Trudeau on Election Interference Investigation

Canadians want “real answers, not political games,” Prime Minister Justin Trudeau said of an ongoing investigation into reports of China’s interference in Canada’s last two federal elections.

Prime Minister Trudeau Press conference Joined Premier Andrew Fury at Bonavista Burin Trinity, Newfoundland and Labrador.

Reporters asked Prime Minister Trudeau about an ongoing investigation into election interference by the Chinese government. The prime minister had previously acknowledged the outbreak, but he said it did not affect the election results.

Prime Minister Trudeau told reporters on March 15, “It is natural that the Canadian people are very concerned about China’s interference in our institutions, our democracy and our elections.” added that it has introduced Prevent interference from affecting Canadian elections.

The reporter also asked Prime Minister Trudeau about blocking a protest before a House of Representatives committee to force Trudeau’s chief of staff, Katie Telford, to testify before the committee.

Trudeau said some politicians “think that the best way to solve this very serious problem is to raise the level of partisanship”.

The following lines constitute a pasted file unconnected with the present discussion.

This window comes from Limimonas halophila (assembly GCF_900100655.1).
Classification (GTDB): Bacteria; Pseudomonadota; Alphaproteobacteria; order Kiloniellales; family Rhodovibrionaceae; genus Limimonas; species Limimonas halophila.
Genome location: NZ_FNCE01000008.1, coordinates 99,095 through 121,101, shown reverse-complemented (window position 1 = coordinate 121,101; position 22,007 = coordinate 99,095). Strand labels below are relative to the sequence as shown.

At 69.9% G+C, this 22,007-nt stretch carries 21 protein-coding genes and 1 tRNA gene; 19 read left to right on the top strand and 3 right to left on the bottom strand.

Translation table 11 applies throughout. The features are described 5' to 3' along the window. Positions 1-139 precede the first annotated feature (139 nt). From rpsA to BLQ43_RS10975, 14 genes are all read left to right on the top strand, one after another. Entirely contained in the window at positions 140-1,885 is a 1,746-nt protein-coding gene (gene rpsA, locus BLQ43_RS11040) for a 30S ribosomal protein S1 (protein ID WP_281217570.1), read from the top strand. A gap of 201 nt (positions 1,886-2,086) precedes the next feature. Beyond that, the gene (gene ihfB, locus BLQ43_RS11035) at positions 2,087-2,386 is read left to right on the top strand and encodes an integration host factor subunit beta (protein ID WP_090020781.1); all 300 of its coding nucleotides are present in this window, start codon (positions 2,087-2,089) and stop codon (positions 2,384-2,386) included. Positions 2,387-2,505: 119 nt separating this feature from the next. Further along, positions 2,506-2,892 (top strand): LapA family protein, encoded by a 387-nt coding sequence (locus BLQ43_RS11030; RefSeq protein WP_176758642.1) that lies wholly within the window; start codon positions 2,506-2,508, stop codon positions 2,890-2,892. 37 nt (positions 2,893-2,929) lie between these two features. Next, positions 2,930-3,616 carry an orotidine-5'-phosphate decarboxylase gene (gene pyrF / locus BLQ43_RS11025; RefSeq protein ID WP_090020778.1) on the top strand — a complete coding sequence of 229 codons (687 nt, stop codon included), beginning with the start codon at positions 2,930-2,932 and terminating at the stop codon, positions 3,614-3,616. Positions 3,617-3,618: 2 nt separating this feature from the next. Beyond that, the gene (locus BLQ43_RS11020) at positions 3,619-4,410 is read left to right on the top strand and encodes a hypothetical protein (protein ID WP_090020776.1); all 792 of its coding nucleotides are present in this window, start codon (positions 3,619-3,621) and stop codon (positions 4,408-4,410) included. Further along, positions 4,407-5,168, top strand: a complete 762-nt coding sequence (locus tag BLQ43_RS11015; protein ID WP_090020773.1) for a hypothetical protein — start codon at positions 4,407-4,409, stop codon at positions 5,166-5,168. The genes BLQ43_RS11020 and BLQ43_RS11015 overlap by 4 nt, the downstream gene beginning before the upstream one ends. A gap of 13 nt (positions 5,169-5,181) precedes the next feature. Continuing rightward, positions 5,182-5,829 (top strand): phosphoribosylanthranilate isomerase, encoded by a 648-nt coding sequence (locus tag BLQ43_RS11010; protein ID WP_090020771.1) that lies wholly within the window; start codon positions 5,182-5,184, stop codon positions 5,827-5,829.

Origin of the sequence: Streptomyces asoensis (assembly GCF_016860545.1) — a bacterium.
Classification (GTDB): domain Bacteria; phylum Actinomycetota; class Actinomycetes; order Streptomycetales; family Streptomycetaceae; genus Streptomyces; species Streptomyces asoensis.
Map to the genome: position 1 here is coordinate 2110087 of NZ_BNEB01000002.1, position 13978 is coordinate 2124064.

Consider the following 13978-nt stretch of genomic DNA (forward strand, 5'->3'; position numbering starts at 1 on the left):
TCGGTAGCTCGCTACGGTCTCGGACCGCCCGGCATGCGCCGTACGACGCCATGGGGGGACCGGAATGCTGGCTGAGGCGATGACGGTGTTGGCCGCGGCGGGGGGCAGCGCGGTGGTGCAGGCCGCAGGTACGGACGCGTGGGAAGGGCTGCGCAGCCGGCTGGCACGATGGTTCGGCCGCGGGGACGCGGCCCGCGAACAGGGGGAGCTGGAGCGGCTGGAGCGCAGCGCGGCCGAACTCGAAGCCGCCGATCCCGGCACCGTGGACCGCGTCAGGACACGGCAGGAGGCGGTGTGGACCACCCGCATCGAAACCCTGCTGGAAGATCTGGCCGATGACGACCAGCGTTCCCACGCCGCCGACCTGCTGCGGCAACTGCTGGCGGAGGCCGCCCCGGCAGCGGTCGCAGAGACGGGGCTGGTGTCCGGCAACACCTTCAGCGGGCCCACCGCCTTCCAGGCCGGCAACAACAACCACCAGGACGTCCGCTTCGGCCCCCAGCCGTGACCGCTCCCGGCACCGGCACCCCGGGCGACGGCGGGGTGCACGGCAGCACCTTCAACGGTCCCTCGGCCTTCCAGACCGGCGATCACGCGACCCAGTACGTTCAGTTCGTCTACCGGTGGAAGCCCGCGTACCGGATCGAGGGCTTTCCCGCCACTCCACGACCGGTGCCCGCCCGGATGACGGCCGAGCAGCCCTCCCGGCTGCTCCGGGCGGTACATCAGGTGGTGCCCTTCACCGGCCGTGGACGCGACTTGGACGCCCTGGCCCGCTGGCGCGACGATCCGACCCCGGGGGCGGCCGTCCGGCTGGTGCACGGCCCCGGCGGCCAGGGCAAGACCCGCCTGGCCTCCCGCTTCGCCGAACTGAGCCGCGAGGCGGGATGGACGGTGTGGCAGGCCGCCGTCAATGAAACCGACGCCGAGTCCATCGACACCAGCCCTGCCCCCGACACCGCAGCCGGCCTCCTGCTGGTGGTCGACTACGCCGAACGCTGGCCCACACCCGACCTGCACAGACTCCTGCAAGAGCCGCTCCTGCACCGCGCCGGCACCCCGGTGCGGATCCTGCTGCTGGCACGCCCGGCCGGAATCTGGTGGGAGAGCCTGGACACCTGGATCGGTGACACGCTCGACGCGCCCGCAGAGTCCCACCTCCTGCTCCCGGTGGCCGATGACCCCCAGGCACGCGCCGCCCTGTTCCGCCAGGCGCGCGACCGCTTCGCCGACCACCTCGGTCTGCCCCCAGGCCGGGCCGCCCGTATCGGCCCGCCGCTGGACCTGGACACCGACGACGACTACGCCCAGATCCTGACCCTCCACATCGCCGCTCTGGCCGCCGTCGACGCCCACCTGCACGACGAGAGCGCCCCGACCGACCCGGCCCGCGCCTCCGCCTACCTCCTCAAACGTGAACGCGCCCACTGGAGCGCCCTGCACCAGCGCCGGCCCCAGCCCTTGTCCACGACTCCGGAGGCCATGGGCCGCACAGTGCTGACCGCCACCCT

“What Canadians want are real answers, not political games. That’s exactly what we offer,” he said in French.

delay in voting

Despite majority support from all Conservative, Bloc Quebec and NDP members of the Commons Standing Committee on Procedure and House Affairs for Telford to testify, the committee’s liberal MPs said on 14 March delayed voting on the motion by almost a full day.

On the same day, Conservative Party leader Pierre Polivre said that Mr Trudeau was “for refusing to answer questions about knowing that Beijing had intervened to help him in two consecutive elections. aroused a lot of suspicion,” he said.

Polivre added that it was an “acknowledged fact” that leaked intelligence documents showed Beijing moving toward the election of President Trudeau.

All opposition parties have also called on the prime minister to launch a public inquiry into foreign election interference, but Trudeau refused, instead appointing a special rapporteur on the matter.

Bloc Québecois leader Yves-François Blanchet wrote a letter to Trudeau published March 14, again calling on the prime minister to launch a public inquiry, which would be the only way to restore public trust in the federal government. said to be a method.

“It is not the reporter’s job to decide whether an investigation is necessary,” Blanchet wrote.

Noé Chartier contributed to this report.